The Bear Brook Watershed in Maine (BBWM) research program is centered on two small first-order adjacent forested stream watersheds in eastern Maine. The research was begun in the mid-1980s as part of the national agenda of research to determine the effects of acid deposition on surface waters and their related watersheds. Since then, the BBWM program of research has grown to encompass an array of scientific objectives that include acid deposition, climate change and carbon sequestration, nitrogen saturation, base cation depletion, and studies of the evolution of watershed biogeochemistry under prolonged experimental acidification. The primary principal investigators for this research are faculty at the University of Maine, with strong collaborations with the USDA Forest Service and the US Geological Survey. However, many other scientists and students from other institutions have and continue to work at BBWM.
Research at the BBWM site is internationally recognized for its contributions to understanding the effects of elevated nitrogen (N) and sulfur (S) deposition on forested watersheds through whole-ecosystem experimental manipulations. Monitoring of the paired catchments began in 1987. Chemical additions of N and S, as (NH4)2SO4, have been delivered bimonthly via manual and helicopter applications to the West Bear watershed since November, 1989 and continue through to the present. The adjacent untreated East Bear watershed serves as a reference. Precipitation and stream chemistry, along with hydrological flux, result in the core input/output fluxes (PDF) of these watersheds.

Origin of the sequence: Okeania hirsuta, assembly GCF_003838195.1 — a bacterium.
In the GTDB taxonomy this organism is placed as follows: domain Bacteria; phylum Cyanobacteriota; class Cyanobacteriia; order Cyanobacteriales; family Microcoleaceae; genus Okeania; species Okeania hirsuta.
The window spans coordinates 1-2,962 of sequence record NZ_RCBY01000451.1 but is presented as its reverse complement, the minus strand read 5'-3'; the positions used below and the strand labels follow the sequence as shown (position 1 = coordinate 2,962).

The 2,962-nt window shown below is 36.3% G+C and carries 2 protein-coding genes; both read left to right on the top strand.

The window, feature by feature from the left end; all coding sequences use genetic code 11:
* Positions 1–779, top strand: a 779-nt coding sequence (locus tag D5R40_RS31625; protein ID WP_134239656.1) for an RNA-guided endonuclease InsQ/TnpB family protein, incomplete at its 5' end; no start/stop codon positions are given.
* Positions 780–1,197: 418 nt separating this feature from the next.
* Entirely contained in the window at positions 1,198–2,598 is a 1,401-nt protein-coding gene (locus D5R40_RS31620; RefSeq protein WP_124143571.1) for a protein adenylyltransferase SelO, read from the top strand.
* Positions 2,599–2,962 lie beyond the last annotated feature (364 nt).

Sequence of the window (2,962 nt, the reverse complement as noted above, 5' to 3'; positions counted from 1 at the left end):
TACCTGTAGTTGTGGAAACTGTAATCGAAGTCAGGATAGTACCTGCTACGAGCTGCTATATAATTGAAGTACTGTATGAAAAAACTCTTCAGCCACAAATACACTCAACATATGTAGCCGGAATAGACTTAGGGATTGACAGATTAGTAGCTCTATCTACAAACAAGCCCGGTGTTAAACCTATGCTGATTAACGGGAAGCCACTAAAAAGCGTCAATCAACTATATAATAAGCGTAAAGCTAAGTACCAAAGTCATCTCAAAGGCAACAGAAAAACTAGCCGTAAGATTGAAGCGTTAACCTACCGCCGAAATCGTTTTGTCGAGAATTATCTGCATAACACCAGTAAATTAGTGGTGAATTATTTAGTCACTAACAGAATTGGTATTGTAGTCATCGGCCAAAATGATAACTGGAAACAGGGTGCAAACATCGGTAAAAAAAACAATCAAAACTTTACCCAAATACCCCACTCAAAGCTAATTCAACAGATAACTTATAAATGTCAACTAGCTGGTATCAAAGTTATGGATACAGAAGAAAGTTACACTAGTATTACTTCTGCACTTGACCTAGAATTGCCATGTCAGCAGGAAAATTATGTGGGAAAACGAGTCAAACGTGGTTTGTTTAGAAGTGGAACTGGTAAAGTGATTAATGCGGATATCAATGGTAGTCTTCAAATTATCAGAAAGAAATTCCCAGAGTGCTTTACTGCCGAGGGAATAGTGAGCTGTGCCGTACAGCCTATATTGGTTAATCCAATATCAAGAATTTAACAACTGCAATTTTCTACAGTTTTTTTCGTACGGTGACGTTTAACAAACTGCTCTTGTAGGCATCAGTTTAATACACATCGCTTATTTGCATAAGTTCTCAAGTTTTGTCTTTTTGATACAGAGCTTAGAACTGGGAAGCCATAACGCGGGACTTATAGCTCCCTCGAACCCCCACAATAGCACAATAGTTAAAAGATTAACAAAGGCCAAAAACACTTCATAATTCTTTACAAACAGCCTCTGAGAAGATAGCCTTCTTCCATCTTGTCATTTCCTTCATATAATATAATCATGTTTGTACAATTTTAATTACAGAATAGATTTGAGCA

The Bear Brook Watershed in Maine is a National Science Foundation Long Term Research in Environmental Biology project.
Publications from this research program can provide details of the methodology and findings.